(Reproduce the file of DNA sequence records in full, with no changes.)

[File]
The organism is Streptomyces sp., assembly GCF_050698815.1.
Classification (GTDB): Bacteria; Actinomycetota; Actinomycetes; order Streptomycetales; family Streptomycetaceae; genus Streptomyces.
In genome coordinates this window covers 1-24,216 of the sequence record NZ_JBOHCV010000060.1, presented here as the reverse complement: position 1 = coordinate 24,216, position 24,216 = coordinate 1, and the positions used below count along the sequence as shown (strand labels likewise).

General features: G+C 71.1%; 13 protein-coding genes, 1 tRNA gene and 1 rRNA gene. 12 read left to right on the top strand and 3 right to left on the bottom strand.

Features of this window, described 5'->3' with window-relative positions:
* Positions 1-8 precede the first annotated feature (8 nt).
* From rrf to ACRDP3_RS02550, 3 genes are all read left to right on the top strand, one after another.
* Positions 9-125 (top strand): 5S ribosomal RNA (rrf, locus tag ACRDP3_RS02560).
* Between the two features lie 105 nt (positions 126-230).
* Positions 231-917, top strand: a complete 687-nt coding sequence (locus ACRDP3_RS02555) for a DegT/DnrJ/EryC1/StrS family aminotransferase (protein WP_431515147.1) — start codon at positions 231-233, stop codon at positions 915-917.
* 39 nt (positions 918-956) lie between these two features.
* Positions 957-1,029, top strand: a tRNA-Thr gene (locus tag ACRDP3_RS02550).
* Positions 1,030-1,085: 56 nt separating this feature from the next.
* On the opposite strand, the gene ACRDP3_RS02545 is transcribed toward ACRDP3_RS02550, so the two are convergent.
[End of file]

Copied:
The organism is Streptomyces sp., assembly GCF_050698815.1.
Classification (GTDB): Bacteria; Actinomycetota; Actinomycetes; order Streptomycetales; family Streptomycetaceae; genus Streptomyces.
In genome coordinates this window covers 1-24,216 of the sequence record NZ_JBOHCV010000060.1, presented here as the reverse complement: position 1 = coordinate 24,216, position 24,216 = coordinate 1, and the positions used below count along the sequence as shown (strand labels likewise).

General features: G+C 71.1%; 13 protein-coding genes, 1 tRNA gene and 1 rRNA gene. 12 read left to right on the top strand and 3 right to left on the bottom strand.

Features of this window, described 5'->3' with window-relative positions:
* Positions 1-8 precede the first annotated feature (8 nt).
* From rrf to ACRDP3_RS02550, 3 genes are all read left to right on the top strand, one after another.
* Positions 9-125 (top strand): 5S ribosomal RNA (rrf, locus tag ACRDP3_RS02560).
* Between the two features lie 105 nt (positions 126-230).
* Positions 231-917, top strand: a complete 687-nt coding sequence (locus ACRDP3_RS02555) for a DegT/DnrJ/EryC1/StrS family aminotransferase (protein WP_431515147.1) — start codon at positions 231-233, stop codon at positions 915-917.
* 39 nt (positions 918-956) lie between these two features.
* Positions 957-1,029, top strand: a tRNA-Thr gene (locus tag ACRDP3_RS02550).
* Positions 1,030-1,085: 56 nt separating this feature from the next.
* On the opposite strand, the gene ACRDP3_RS02545 is transcribed toward ACRDP3_RS02550, so the two are convergent.